Sustainability targets: How the biotechnology industry is going forward

The biotechnology industry is particularly focused on improving the quality of life and creating value for society. The industry’s breakthrough innovations are the foundation for global health and prosperity. The life sciences industry, including biotechnology, is highly regulated, and companies are under intense pressure to incorporate sustainability initiatives into their corporate DNA. The pandemic highlighted the central importance of this industry. However, this also led to an increasing focus on sustainability in the industry. The increasing focus on sustainability by governments, associations and international institutions is leading to a significant expansion of regulations in what is already a highly regulated industry.

the global goals

Key challenge for sustainability

  • Protecting public health which relies on inexpensive, off-patent medicines for pharmaceutical care and managing the commitment to sustainability.
  • Over the past decade, off-patent medicines, which account for nearly 70 % of dispensed medicines, have been subject to strict price regulation, budget austerity measures, and lowest-price tender rules, resulting in significant price erosion and an unsustainable situation for manufacturers.
  • This has been exacerbated by the Covid-19 crisis and the war in Ukraine which have led to dramatic increases in general inflation (currently over 9 %), raw material costs (up 50-160 %), transportation costs (up to 500 %) and energy prices.
  • The price cap and increasing supply-side costs are likely to limit the sustainability initiatives of companies operating in this industry.

Key focus areas for sustainability

  • Sustainable packaging – Many biotechnology companies are also planning to introduce sustainable solutions for packaging through technological innovations. For instance, Thermo Fisher Scientific Inc. claims to have product page inserts printed on 100 % post-consumer wastepaper.
  • Waste reduction – Companies are working to reduce operational waste from their plants and product packaging. The focus is on recycling, substituting printed patient information with online counterparts, expanding packaging made from recycled materials, and investing in clean energy and energy-efficient technologies. AbbVie has set a goal of 100 % zero waste to landfill by 2035. Amgen aims to reduce waste by 75 % by 2027. Other key players include Boehringer Ingelheim, and Bristol-Myers Squibb.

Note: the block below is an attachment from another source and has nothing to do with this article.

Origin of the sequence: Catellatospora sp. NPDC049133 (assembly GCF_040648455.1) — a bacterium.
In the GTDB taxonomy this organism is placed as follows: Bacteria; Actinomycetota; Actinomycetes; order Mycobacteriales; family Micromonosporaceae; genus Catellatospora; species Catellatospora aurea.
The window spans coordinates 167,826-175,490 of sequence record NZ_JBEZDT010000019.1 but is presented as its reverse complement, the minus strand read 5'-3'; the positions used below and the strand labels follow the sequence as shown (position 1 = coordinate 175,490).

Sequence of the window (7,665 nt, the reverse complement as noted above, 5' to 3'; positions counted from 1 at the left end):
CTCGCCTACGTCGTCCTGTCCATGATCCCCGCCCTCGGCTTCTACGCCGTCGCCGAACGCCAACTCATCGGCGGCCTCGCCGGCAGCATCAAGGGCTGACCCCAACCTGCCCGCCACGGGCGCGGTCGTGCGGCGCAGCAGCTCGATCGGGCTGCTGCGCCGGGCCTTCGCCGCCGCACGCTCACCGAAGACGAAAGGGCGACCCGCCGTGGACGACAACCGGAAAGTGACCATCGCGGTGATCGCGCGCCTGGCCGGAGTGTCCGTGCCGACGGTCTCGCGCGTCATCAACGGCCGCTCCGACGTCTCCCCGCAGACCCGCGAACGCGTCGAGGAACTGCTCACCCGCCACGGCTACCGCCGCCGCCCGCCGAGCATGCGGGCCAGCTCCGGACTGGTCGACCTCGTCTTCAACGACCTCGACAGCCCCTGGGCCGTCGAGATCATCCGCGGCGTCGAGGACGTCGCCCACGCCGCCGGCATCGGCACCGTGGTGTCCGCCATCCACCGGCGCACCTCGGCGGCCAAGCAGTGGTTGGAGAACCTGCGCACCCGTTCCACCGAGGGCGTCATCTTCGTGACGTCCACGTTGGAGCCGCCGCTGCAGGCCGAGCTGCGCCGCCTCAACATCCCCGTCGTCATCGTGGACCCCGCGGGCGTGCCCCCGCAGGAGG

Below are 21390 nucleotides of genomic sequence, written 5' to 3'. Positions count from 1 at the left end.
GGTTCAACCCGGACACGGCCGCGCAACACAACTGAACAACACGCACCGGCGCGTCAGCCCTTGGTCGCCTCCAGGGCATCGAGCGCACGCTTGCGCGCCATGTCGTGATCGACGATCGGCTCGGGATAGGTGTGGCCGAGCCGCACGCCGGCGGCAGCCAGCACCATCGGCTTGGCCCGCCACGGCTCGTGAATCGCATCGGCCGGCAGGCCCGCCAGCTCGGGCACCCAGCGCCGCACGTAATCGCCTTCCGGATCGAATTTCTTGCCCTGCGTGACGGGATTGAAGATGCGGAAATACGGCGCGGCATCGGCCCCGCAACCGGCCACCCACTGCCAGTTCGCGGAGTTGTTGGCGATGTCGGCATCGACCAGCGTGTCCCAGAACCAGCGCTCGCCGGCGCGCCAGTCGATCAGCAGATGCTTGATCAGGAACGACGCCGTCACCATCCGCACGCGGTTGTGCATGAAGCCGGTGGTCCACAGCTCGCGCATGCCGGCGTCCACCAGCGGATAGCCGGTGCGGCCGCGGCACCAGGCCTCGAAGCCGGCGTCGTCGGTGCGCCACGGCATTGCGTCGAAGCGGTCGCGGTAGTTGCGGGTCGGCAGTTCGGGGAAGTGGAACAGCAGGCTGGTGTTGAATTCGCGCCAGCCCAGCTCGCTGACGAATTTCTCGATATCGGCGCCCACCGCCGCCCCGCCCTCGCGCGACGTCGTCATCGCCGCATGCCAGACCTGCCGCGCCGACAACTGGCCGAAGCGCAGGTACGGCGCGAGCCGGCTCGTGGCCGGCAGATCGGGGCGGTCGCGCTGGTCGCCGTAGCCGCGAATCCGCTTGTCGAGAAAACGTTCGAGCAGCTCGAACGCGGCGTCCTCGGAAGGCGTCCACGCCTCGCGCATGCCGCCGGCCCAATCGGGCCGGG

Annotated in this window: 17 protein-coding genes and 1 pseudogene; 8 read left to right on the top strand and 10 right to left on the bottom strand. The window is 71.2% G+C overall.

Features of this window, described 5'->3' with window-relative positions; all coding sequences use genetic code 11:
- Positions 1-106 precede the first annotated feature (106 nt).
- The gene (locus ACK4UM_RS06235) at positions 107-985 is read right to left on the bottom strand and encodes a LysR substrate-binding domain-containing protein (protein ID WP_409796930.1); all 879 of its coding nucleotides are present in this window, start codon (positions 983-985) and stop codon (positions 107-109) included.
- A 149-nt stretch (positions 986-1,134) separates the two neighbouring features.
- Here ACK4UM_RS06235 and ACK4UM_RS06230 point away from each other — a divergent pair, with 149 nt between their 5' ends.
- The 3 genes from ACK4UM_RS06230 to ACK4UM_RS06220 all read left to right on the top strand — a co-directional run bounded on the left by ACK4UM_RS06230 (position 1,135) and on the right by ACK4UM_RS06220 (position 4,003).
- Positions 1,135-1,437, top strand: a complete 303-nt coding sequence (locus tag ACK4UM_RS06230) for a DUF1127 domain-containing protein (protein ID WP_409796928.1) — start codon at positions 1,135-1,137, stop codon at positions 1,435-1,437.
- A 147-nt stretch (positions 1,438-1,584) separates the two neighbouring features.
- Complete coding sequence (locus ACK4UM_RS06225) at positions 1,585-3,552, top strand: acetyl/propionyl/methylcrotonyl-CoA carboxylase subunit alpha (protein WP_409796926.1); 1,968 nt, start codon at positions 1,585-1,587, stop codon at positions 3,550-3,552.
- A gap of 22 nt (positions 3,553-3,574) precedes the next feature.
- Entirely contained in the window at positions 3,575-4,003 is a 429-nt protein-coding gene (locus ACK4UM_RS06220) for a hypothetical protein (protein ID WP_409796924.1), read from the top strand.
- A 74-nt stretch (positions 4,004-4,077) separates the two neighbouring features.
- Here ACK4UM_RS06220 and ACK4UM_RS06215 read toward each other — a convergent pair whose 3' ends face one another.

• Reducing GHG emissions – The pharmaceutical and biotechnology sector has committed to reduce its emissions by 45.8 % by 2030. Novo Nordisk A/S leads the pack with the highest commitment, aiming to reduce its emissions by 100 % by 2030. It is followed by Lundbeck A/S with a pledge to reduce 63 % of emissions by 2034.
  • Tackling climate change – With a total of 25 companies, most companies with absolute and intensity targets in this sector are on track to achieve 1.5° C above pre-industrial levels by 2050.
  • Reducing water use – Industry leaders are aiming to reduce water use. For instance, Amgen is targeting a 40 % reduction in water use by 2027.
  • Gender equality – There are many female researchers, executives, and entrepreneurs in biotechnology. The biotechnology sector has had the highest number of women (nearly 60 %) working in R&D for over a decade.
  • Renewable energy – As part of sustainability initiatives, companies are switching to renewable sources for electricity and heat. For example, AstraZeneca aims to switch 100 % of its energy consumption to renewable sources for electricity and heat by 2025 and to operate a 100 % electric vehicle fleet. Bayer, Eli Lilly and Company and Bristol Myers Squibb, other market leaders, have set a target of sourcing 100 % of their electricity from renewable sources by 2030.
  • Reducing carbon footprint – Global freight transport is responsible for 8%-10% of global CO2 emissions. Major players are actively working to reduce carbon footprint in their logistics operations. For instance, Merck KGaA aims to transport less than 10 % of our healthcare products by air by 2023 and shift to ocean freight instead.

Manasi Ghayal
Market Intelligence Junior Expert